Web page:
However compelling Simić’s arguments are (and they are indeed persuasive), this reviewer could not but notice that for a movie aimed at promoting traditional female roles (as a way to symbolically ensure the [procreative] health of the nation), Fine Dead Girls takes great pains to portray male heterosexual characters as chronically incapable of assuming patriarchal roles. Throughout the narrative the progeny’s behavior and women’s (procreative) choices are effectively out of men’s hands; they are symbolically impotent to perform basic patriarchal duties. Daniel’s rape of Iva (his attempt to impregnate her and “teach her to love cock”) ends in his death; the “gynecologist” Perić not only performs abortions (thus depriving the Nation of offspring) but also fathers a mentally handicapped son; the veteran with PTSD drives his wife to terminate pregnancies that will not yield male offspring; Blaž is ashamed of his son throughout the movie but cannot help him because he turns a blind eye to Olga’s every crime; and even Iva’s husband Dalibor—the only untainted male in the narrative—has no idea that his picture-perfect marriage is a sham. In fact, one of the last exchanges in the movie suggests that all married men know precious little about their spouses. When asked whether Dalibor knows about her lesbian relationship, Iva shoots back a question of her own to the detective: “Do you think you know everything about your wife? You know other people better than your own family.” In short, Matanić produces masculinities that are damaged beyond repair; the gendered system he presents is so thoroughly dislodged from its heterosexist axis that the impossibility of homosexual unions would hardly be sufficient to compensate for the masculine lack. If indeed Matanić introduces a lesbian couple only to have them sacrifice their same-sex love on the altar of the Homeland, it is necessary to note that he also makes men incapable of receiving/making use of such a sacrificial offering.
Although Fine Dead Girls is not a “lesbian film” since it casts Marija and Iva as metaphors for larger socio-political processes rather than flesh-and-blood characters, it seems to this reviewer that (based on Matanić’s oeuvre and his artistic philosophy) this film should not be judged (exclusively) from a “queer perspective.” Rather than being evaluated on the merits of motion pictures made by and for queers, it might be worthwhile to weigh it against the standards of its own category; i.e. to motion pictures such as Jen Nemec’s A Report on the Party and the Guests (O slavnosti a hostech) or Andrzej Wajda’s Sewer (Kanał). By conveying a sense of a fragmented and angst-ridden collective consciousness, these cinematic parables certainly neglect to offer individual psychologies of particular characters, but nonetheless perform an indispensable task of transforming the silver screen into a mirror and forcing audiences to confront their era’s moral crises.
1] These include, in descending order: Mother of Asphalt (Majka asfalta) in 2010, Cinema “Lika” (Kino Lika) in 2008, I Love You (Volim te) in 2006, 100 Minutes of Glory (Sto minuta slave) in 2005, Fine Dead Girls (Fine mrtve djevojke) in 2002 and The Cashier Wants to Go to the Seaside (Blagajnica hoće ići na more) in 2000.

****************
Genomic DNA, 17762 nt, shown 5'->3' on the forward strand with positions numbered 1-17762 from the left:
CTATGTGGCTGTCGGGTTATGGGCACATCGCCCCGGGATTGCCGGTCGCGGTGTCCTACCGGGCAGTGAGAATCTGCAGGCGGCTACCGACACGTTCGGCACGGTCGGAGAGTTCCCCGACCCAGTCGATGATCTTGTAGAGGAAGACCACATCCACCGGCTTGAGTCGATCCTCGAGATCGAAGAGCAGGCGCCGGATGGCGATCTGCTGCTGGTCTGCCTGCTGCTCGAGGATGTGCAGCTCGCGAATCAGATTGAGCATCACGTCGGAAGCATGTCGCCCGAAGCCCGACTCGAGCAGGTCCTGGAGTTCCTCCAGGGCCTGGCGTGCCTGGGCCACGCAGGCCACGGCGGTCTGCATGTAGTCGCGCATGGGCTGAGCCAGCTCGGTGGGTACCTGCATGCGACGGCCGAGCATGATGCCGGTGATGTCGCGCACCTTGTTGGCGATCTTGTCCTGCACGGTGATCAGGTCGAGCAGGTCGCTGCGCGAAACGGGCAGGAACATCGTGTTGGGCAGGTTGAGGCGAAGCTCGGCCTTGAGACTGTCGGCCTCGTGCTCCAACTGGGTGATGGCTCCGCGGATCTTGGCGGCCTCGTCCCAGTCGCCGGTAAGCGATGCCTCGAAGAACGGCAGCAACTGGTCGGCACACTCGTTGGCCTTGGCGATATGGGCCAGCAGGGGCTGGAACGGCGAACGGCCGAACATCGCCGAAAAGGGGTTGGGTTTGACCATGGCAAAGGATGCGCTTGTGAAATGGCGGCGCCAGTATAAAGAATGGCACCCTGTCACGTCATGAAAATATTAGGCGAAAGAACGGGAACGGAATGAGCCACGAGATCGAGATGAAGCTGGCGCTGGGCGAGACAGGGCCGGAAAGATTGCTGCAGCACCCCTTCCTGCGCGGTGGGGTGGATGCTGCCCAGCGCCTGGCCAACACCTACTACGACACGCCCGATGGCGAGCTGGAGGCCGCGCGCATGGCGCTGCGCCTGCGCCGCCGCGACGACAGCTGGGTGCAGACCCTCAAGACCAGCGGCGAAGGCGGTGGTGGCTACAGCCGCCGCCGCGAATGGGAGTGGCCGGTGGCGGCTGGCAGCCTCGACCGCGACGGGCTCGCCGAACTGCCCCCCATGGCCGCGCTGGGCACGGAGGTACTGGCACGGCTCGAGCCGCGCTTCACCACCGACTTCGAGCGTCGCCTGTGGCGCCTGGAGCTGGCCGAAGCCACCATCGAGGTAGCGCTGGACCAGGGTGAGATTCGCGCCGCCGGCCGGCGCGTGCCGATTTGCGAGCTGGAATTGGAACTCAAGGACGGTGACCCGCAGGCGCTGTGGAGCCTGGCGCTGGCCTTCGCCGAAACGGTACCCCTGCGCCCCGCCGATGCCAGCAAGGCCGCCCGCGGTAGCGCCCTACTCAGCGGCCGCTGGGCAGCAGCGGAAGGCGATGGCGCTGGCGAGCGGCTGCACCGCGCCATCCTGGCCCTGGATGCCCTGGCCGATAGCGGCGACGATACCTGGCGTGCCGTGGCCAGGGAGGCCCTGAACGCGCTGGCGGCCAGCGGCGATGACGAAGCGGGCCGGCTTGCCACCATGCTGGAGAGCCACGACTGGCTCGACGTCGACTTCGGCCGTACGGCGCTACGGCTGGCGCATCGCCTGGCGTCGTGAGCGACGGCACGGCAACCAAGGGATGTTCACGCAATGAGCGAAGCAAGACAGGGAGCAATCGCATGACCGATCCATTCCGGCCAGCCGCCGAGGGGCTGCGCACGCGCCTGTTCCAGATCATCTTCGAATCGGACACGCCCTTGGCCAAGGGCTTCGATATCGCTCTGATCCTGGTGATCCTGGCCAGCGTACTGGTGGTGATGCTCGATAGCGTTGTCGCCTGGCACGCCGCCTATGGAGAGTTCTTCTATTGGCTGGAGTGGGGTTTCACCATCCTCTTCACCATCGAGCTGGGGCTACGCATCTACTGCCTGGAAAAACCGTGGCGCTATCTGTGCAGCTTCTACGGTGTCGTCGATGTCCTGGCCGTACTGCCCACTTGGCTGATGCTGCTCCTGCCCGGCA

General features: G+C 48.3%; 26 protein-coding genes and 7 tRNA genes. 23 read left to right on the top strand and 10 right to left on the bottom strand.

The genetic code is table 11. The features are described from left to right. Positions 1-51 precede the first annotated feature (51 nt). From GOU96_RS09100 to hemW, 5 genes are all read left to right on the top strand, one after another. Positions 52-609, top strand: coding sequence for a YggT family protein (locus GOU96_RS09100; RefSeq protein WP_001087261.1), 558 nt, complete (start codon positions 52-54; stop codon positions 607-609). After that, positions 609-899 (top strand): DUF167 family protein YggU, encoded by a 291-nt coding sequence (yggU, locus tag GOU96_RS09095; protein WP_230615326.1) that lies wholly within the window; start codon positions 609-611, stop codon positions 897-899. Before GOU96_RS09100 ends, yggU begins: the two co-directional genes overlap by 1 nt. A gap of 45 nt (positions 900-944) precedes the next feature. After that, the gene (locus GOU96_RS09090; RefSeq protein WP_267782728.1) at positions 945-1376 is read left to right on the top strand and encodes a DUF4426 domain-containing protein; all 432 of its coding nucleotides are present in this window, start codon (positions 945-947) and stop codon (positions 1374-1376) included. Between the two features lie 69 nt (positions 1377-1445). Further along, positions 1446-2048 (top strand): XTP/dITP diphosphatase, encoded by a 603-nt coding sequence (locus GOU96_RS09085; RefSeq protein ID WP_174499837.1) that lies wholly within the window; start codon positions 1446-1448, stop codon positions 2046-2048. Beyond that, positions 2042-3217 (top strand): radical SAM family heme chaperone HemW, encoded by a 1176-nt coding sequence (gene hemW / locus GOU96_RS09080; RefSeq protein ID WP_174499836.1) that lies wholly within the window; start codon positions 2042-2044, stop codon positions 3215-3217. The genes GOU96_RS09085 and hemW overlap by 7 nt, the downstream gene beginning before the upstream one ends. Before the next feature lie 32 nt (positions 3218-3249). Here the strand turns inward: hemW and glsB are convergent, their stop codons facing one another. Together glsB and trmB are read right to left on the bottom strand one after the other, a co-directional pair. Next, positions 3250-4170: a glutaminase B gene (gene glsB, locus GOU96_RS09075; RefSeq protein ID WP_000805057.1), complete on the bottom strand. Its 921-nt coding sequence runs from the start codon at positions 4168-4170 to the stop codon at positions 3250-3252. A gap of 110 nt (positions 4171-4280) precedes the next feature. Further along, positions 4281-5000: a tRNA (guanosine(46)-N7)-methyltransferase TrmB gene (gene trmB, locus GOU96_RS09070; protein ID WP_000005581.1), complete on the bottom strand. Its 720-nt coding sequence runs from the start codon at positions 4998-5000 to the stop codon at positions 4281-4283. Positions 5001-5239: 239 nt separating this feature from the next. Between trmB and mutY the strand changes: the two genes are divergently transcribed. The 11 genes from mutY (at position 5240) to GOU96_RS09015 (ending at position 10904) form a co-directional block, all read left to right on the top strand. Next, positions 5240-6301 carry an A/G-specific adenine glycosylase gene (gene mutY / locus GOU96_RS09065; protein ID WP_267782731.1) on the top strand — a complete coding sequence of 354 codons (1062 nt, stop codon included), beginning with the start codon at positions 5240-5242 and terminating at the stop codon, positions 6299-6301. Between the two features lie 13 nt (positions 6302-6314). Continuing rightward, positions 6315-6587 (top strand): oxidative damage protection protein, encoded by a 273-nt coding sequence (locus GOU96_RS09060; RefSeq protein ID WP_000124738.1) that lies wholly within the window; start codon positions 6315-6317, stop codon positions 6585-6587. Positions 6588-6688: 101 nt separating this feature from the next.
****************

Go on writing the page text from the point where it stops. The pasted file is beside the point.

2] Luketić, Željko. Interview broadcast as part of Radio 101’s show “Cultural Interview” on 30 October 2008.
3] The film sold approximately fifty thousand tickets in Croatia and had astronomical ratings when televised, earning it the title of the most watched film of the year. See the director’s website for further information.
4] In another equally stimulating essay “Čuvarica granice” (also referenced here), Simić broadens her argument to include two other “lesbian films”: the Slovenian The Guardian of the Border (Varuh meje) by Maja Weiss and Dragan Marinkovič’s Take a Deep Breath (Diši duboko). Simić argues persuasively that these works criticize the patriarchal and nationalistic discourse/practice while simultaneously upholding the very same traditional ideology. By disabling the establishment of the female/lesbian subject, films that seemingly undermine the racist and sexist discourse ironically enable it in different ways.
Anon. 2008, “Nova hrvatska generacija: Moćni prije četrdesete,” Nacional, 29 December.
Lamble David. 2007, “Global Lens Festival Highlights,” Bay Area Reporter 1 November.
Moss, K. 2008. Three Gay Films from Former Yugoslavia. In: David M. Bethea, ed. American Contributions to the 14th International Congress of Slavists, Ohrid, September 2008. Vol 2: Literature. Bloomington: Slavica, pp. 125-38.
Polimac, N. 2002, “Fine mrtve djevojke—najbolji hrvatski film od Maršala,” Nacional 30 July.Prica, B. 2008, “Dalibor Matanić: "Od tate sam naslijedio preciznost a od mame smisao za loš humor,” Nacional 24 September.
Simić, M. 2006, “Fine mrtve djevojke: Zašto su prve hrvatske celuloidne lezbijke morale umrijeti?” Cunterview: Women Art Media Space 2 November.
Simić, M., 2010. Čuvarica granice: Celuloidna lezbijka kao dvostruka metafora u re/konstrukciji postjugoslavenskih nacionalnih identiteta. In: Edin Hodžić and Tarik Jusić, eds. Na marginama: Manjine i mediji u jugoistočnoj Evropi. Sarajevo: Mediacenter, 205-24.
Simić, T. 2008, “Filmska provokacija buntovnika s kamerom: Kako shvatiti ličke redikule,” Nacional 30 June.
Trajkov, Igor Pop. 2003, “I Love Actors: Dalibor Matanić Interviewed,” Kinoeye 26 May.
Fine Mrtve Djevojke, Croatia, 2002.
Color, 77 min.
Director: Dalibor Matanić
Script: Mate Matišić, Dalibor Matanić
Director of photography: Branko Linta
Art director: Željka Burić
Music: Jura Ferina and Pavle Miholjević
Editing: Tomislav Pavlic
Cast: Olga Pakalović, Nina Violić, Inge Appelt, Krešimir Mikić, Ivica Vidović, Jadranka Đokić, Milan Štrljić, Zdenko Sertić Krieger, Marina Kostelac, Boris Miholjević, Mirko Boman, Janko Rakoš, Ilija Zovko
Producer: Jozo Patljak
Production: Alka Film
Dalibor Matanić: Fine Dead Girls (Fine mrtve djevojke, 2002)
reviewed by Marko Dumančić © 2011